Introduction May 2020 marked 20 years since the Israel Defense Forces (IDF) withdrew from southern Lebanon after an 18-year presence in the country. The unilateral withdrawal did not lead to the intended calm, but instead to the entrenchment of Hezbollah along the Israeli-Lebanese border, which eventually led to the Second Lebanon War (2006). Following the war, Israel pulled out of Lebanon and on the basis of UN Security Council Resolution 1701 the Lebanese Armed Forces (LAF) deployed along the two countries’ shared border and a border regime was established together with the LAF and UN forces, which has managed to maintain a stable security reality. Nevertheless, in the same period, Hezbollah continued to shore up its capabilities and activities in southern Lebanon, including creeping expansion near the border, in contravention of the UN Security Council resolution. Hezbollah has taken advantage of the passing years since the Second Lebanon War, with the backing of its patron Iran, to reinforce its status in Lebanon and its influence on decision-making processes in the country and, worse yet from Israel’s perspective, to increase its military strength and build advanced military offensive capabilities. In this way, Hezbollah has emerged as the primary military threat against Israel, and is capable of operating against it at any time. As a key member of the Iran-led Shi’ite axis, Hezbollah can act in Tehran’s interests as a proxy in its pursuit for regional hegemony. There is also concern that Hezbollah could operate against Israel as a Lebanese-Shi’ite terror organization driven by a radical religious ideology, out of its own local interests and due to internal Lebanese power struggles. Meanwhile, Iran has built and empowered the Shi’ite axis to spread its influence in the region, exploiting the opportunity created by the civil wars in Syria and Iraq, and turned territory in Syria and western Iraq into military bases to serve this axis. There is an Iranian presence at these bases, 14 I The Next War in the North: Scenarios, Strategic Alternatives, and Recommendations for Israel alongside Shi’ite militia forces that stand at Tehran’s disposal. The land bridge that Iran has constructed, stretching from Tehran to Lebanon, as well as outposts it has set up near Israel’s borders, constitute a new and significant threat to Israel’s national security, which goes beyond that posed directly by Hezbollah in Lebanon. Thus, despite the fact that the civil war in Syria seemingly diminished the threat posed to Israel by the Syrian army, the evolving situation has yielded a new threat – a triple-theater front, involving the forces of the Shi’ite axis in Lebanon, in Syria (the “first circle”), and in western Iraq, or a multi-theater war that could include the Gaza Strip and perhaps even other arenas in the “second circle” (Iraq) and the “third circle” (Iran and Yemen). These developments pose a serious challenge to Israel’s national security and require the formulation of an appropriate strategy and game plan. Our study centers on the Shi’ite axis, led by Iran, as the threat reference for the next war, with an emphasis on the direct threat posed by the axis’ “military outposts” around Israel’s borders with Syria and Lebanon. It also considers how to end the conflict with a swift victory, without it becoming a protracted, multi-arena war. This memorandum is the summation of a project conducted at the Institute for National Security Studies (INSS) aimed at evaluating what the next war in the north could look like. It does not claim that war is unavoidable, but rather that action must be taken to avoid it. Still, one cannot always control the level of escalation: the code of conduct that exists in our environment is such that each side is obligated to respond to the action of its enemy – and the dominant language is the use of force, not diplomacy. There is thus a possibility that localized incidents or developments connected to the expansion of Iran and Hezbollah’s capabilities will lead Israel to war in the north. The purpose of the project is to analyze the circumstances that could cause the realization of this scenario and to examine what the desired results (what is commonly known as victory) would be for Israel if war does break out. The main yardstick that guided the analysis was Israel’s ability to enforce upon its enemies its own terms for an end to the war. The ultimate goal of the project is to encourage and inspire the strategic planning process among those dealing with this weighty issue – the decision makers and the defense establishment – as part of the preparations for the next war, which one can assume will be unlike any that came before. Introduction I 15 The project entailed an independent process with the participation of INSS researchers, experts, and former high-ranking IDF commanders in an effort to reach insights, conclusions, and recommendations that can creatively support the IDF and the defense establishment’s strategic and operational thinking and planning, as well as inform decision making in the political echelon. It does this by highlighting prominent blind spots and dilemmas and delineating the possible alternatives and opportunities that exist for Israel. The following working assumptions formed the basis of the project: • The time factor: We related to the possibility of a war erupting within the coming decade. The current circumstances do not necessarily portend war in the near future, but Israel must prepare in advance for the possibility of a wide-scale war against the Shi’ite axis; • Regionally, we focused on the northern arena since Lebanon and Syria are today considered the frontline branches of the Shi’ite axis led by Iran, which constitutes the main threat to Israel; and • Conceptually, the analysis is based on a plausible worst-case scenario, taking into account the existing and emerging capabilities of the enemy, and assuming that the enemy will unleash all means available to inflict on Israel the greatest possible damage from its perspective. This project commenced prior to the outbreak of the coronavirus pandemic, and its conclusions relate to the level of preparedness Israel needs to attain to meet the possibility of a war erupting in the north, without determining the likelihood of that happening. Our evaluation at this stage is that COVID-19 and the economic and other hardships experienced by the various members of the Shi’ite axis may delay the possibility of a wide-scale war. But circumstances may change, and it is clear that this crisis does not annul the emerging threat faced by Israel and the need to discuss and prepare for it now. A special section dealt with preempting the buildup of the enemy’s precision-guided missile and offensive unmanned aerial vehicle capabilities. Due to the sensitivity of the subject, its findings were submitted to the Israeli security establishment as a classified appendix.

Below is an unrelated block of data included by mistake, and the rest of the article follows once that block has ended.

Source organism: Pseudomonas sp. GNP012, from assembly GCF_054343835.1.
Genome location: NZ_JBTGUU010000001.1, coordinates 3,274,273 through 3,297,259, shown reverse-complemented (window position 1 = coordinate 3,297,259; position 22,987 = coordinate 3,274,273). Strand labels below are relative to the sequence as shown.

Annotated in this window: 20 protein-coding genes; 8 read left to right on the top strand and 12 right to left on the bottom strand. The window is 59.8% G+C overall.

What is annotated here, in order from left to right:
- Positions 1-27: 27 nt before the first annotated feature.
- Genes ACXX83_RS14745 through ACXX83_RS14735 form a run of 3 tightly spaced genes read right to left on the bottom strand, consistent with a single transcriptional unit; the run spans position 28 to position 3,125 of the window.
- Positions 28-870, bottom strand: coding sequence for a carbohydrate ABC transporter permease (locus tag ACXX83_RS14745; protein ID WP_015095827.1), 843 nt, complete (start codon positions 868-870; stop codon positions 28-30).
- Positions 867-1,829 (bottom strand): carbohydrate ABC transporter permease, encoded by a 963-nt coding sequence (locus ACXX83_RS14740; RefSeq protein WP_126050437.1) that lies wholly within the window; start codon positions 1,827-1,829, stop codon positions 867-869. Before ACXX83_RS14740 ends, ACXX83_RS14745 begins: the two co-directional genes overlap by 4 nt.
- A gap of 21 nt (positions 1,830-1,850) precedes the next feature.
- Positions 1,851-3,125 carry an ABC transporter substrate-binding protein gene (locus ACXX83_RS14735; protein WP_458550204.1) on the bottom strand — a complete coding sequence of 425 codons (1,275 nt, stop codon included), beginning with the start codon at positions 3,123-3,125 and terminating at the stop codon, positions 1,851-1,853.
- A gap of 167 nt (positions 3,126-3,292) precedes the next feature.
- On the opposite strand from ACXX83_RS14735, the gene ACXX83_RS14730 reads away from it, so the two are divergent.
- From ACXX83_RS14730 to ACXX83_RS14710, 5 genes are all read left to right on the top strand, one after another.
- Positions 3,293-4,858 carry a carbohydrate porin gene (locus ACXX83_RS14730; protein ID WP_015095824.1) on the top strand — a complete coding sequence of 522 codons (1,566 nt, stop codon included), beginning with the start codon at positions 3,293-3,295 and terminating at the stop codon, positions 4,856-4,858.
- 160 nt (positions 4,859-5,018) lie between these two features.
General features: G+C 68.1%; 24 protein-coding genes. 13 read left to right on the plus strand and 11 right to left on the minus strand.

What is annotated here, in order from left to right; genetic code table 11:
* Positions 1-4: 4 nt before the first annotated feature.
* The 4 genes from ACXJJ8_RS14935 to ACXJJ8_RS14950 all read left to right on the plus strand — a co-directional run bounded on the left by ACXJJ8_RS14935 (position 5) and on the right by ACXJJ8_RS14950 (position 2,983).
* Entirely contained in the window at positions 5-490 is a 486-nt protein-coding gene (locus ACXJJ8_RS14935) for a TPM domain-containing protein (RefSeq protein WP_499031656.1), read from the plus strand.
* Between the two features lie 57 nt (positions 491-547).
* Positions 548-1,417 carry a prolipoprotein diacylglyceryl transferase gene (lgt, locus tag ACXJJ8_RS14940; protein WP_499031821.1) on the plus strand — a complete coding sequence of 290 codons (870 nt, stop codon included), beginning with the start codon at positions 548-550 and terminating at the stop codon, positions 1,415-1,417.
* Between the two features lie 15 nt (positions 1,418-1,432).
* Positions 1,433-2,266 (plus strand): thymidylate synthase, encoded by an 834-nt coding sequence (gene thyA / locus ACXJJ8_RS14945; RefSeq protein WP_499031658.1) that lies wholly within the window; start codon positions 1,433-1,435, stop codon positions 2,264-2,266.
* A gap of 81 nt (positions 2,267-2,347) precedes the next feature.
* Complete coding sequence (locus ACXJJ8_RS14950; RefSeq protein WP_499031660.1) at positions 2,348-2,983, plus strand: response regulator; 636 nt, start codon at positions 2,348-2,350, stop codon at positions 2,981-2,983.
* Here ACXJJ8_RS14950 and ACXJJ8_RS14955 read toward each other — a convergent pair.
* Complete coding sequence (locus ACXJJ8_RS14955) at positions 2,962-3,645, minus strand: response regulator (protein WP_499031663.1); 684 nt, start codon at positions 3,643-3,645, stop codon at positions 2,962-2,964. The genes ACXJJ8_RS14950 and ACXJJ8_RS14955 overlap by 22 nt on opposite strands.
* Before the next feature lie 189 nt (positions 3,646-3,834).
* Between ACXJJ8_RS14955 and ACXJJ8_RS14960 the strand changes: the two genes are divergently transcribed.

The team of experts that participated in the project, helping to formulate insights and conclusions, included Lieutenant General (ret.) Gadi Eisenkot, Major General (ret.) Amos Yadlin, Major General (ret.) Giora Eiland, Major General (ret.) Ido Nehushtan, Major General (ret.) Nitzan Alon, Major 16 I The Next War in the North: Scenarios, Strategic Alternatives, and Recommendations for Israel General (ret.) Tal Russo, Brigadier General (ret.) Dr. Meir Elran, Brigadier General (ret.) Itai Brun, Brigadier General (ret.) Assaf Orion, Dr. Shmuel Harlap, Dr. Anat Kurz, Yoram Schweitzer, and Sima Shine.